Allowable stresses will depend on the materials involved, the conditions of loading, and severity of exposure.
- Allowable stresses.
Structural steel and welded joints should be designed in accordance with the allowable stresses outlined in the latest version of the AISC construction manual. Welding details should be as outlined by the latest version of AWS D1.1. Gates, Bulkheads, Trashracks, and associated guides should be designed using the allowable stresses outlined in EM 1110-1-2102.
- Concrete structures.
Concrete structures loaded hydraulically should be designed in accordance with the procedures outlined in EM 1110-2-2104 “Strength Design for Reinforced Concrete Hydraulic Structures.” Those portions of a powerhouse that will not have water loading, such as the superstructure, may be designed in accordance with the latest version of ACI 318.
a. General considerations.
The structures should be designed to sustain the maximum dead, live, hydrostatic, wind, or earthquake loads which may be imposed upon them. Where only partial installation is to be made under the initial construction program, consideration should be given to the temporary loading conditions as well as those anticipated for the completed structures. The stability of all powerhouse monoliths should be investigated for all stages of construction; and loads that may be imposed or absent during the construction period should be accounted for in the design memoranda.
b. Dead loads.
Dead loads to be considered in the design consist of the weight of the structure itself, including the walls, floors, partitions, roofs, and all other permanent construction and fixed equipment. The approximate unit weights of materials commonly used in construction can be found in the AISC Manual. A check should be made of the actual weights where a variation might affect the adequacy of the design, or in cases where the construction may vary from normal practice.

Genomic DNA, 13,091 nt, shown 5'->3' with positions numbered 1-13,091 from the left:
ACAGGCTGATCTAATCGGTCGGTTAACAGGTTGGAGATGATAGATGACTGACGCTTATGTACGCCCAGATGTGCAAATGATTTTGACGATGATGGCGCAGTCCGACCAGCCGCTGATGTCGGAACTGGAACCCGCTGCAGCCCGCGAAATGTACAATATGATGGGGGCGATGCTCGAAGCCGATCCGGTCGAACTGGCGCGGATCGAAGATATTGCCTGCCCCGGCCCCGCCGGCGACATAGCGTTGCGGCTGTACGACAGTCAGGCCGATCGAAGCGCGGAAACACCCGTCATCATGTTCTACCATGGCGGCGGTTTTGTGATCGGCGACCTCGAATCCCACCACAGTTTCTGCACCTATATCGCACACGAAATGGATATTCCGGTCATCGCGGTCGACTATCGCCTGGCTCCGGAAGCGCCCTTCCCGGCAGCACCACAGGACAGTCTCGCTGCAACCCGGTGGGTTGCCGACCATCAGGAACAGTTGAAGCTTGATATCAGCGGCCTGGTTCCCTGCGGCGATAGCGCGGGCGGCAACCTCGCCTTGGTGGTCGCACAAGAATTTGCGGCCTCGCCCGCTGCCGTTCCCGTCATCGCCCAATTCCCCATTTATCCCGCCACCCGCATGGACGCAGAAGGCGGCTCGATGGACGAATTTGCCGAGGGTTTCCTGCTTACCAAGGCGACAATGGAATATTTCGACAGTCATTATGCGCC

c. Live loads.
In general, floors are designed for an assumed uniform load per square foot of floor area. However, the floors should be investigated for the effects of any concentrated load, minus the uniform load, over the area occupied. Equipment loads should take into account installation, erection, and maintenance conditions as well as impact and vibration after installation. In most cases, it will be necessary to proceed with the design on the basis of estimated loads and loaded areas until such time as the actual data are available from the manufacturers.
All live loads used in design should be recorded with notations as to whether the loads are actual or assumed. Estimates of the weights of the machines should always be requested from the manufacturers for preliminary use in the design. Assumed loads should be checked later against actual loads, and, where differences are appreciable, the necessary modifications in the design should be made.